Third, the domestic airplane manufacturing industry also is affected by the notification requirements of section 113 of ATSA. According to the FAA, the Commerce Department, and the industry, large purchase contracts of domestic airplane manufacturers involve not only the sale of aircraft, but also the training of pilots in the use of such aircraft. Indeed, according to one industry source, a contract for the sale of a large aircraft includes, in every instance, a certain amount of “entitlement training.” If overseas buyers are deterred from purchasing planes manufactured in the United States because they cannot have their pilots trained in the operation of such aircraft, expected losses would be severe.

Fourth, a delay in the effective date of a rule providing expedited processing for the three categories of aliens also would be contrary to the public's interest in aviation safety. Aviation training may be furnished outside the United States by flight schools not subject to section 113. Therefore, the lack of an effective rule would serve to encourage aliens who otherwise would be trained in the United States to seek training elsewhere. That decision not only risks the economic well being of domestic Providers, but increases the risk that these aliens would be trained by lower quality foreign flight schools that do not comply with FAA regulations. It clearly is in the interest of public safety for pilots to be trained by Providers regulated by the FAA.

Moreover, aliens in the three categories that would end up being trained by non-FAA regulated flight schools would avoid the risk assessments to which they would be subject if they sought training by Providers pursuant to these regulations. The loss of an opportunity to perform a risk assessment could mean that the Department would have no record of an attempt to seek training by an alien with ties to terrorism.

Additionally, a delay in issuing a rule allowing current pilots to take training would discourage these pilots from seeking to improve and refresh their piloting skills. In addition, if pilots are unable to complete their recurrent training, the United States air carriers employing those pilots may be required under the laws and regulations governing the aviation industry to ground those current pilots, depending upon their individual circumstances, from flying into United States airspace until their recurrent training can be completed. See 14 CFR part 121 and part 135. In turn, that action would cause the air carriers to begin to experience a shortage of available pilots.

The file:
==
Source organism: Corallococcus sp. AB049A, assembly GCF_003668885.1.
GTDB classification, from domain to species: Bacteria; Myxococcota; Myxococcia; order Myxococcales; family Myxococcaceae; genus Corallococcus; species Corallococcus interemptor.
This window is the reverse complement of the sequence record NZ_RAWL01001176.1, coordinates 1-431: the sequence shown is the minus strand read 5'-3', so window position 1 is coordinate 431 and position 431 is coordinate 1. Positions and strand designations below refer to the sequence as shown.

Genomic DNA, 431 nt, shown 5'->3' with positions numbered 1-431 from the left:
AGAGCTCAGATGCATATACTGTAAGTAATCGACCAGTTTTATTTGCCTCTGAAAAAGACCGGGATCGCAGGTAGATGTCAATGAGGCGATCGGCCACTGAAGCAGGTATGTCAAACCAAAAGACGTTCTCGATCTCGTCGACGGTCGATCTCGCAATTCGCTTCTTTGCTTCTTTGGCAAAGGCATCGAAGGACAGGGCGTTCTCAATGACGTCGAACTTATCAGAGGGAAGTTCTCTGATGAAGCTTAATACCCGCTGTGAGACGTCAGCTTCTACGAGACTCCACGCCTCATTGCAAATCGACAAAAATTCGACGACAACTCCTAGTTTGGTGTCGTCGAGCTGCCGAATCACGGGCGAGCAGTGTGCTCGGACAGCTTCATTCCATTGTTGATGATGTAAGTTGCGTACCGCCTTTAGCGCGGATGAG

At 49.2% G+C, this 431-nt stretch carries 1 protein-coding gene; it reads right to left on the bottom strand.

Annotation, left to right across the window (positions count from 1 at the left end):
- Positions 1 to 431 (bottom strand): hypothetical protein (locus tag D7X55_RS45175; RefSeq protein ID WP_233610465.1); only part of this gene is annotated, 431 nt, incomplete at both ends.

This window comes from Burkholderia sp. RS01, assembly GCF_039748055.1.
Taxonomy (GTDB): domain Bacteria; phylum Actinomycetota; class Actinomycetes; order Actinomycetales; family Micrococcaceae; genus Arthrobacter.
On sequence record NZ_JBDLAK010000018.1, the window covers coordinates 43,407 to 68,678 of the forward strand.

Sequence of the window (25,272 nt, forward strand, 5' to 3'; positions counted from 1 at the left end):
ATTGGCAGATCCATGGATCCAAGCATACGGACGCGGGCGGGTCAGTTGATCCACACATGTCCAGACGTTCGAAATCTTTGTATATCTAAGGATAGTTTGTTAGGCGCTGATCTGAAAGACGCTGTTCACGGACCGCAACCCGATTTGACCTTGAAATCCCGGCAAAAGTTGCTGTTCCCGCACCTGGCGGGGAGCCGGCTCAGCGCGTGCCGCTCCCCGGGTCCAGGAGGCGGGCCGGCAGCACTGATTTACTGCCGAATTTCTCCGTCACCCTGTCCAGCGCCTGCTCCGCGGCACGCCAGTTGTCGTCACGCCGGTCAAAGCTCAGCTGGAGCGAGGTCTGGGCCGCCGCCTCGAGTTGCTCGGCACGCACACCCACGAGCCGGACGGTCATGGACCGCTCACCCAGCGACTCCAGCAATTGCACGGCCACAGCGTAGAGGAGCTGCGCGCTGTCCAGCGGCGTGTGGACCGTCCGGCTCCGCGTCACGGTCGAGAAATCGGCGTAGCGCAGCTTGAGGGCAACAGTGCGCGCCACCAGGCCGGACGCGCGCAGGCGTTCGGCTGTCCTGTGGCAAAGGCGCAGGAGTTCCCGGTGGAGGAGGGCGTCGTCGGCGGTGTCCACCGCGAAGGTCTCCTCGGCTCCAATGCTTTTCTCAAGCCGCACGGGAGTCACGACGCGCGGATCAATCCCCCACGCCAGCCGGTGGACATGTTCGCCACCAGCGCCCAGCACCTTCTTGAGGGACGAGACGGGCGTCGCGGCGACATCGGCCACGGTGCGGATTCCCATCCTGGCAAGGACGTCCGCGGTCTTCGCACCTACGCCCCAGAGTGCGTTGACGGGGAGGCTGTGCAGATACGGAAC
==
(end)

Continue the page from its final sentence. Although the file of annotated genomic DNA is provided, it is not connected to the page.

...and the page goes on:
Fifth, delay in the implementation of a notification process for aliens in the three categories also would injure the United States' military interests and would have a significant harmful effect on its foreign relations. The rulemaking requirements of 5 U.S.C. 553 do not apply to rules that involve “a military or * * * foreign affairs function of the United States.” 5 U.S.C. § 553(a). A number of the aliens subject to section 113 are being trained pursuant to agreements with the governments of other countries for both economic and military reasons. Indeed, this interim rule provides for expedited processing for a category of foreign military pilots. The delay in implementing this rule with respect to such pilots will have an increasingly serious adverse impact on the military interests and foreign affairs of the United States.

The Department has consulted with the FAA and considered comments from representatives of the aviation industry Start Printed Page 41144during its development of a notification process. While the Department is soliciting further comments from the public regarding this interim rule, the Department believes, for all the foregoing reasons, that it would be contrary to the public's interest to issue this regulation as a proposed rule at this time.

Finally, the Department also has good cause to issue this interim rule with an immediate effective date, in accordance with 5 U.S.C. 553(d). As set forth above, the immediate publication of these regulations is in the public interest because it will prevent the imposition of burdens on the aviation industry, the economy, and the public in general that would occur were the advance consent revoked without the expedited processing made available through this interim final rule. The immediate publication of the rule also will limit a serious negative impact on military interests and foreign affairs of the United States. Because additional delay is contrary to the public interest, there is good cause under 5 U.S.C. 553(d) to make this rule effective as of June 14, 2002.

Regulatory Flexibility Act

In accordance with the Regulatory Flexibility Act (5 U.S.C. 605(b)), the Attorney General, by approving this regulation, certifies that this rule will have a significant economic impact on a substantial number of small entities. Although the overall economic impact of this regulation will be beneficial toward small entities, the Department has prepared the following initial Regulatory Flexibility Act analysis in accordance with 5 U.S.C. 603.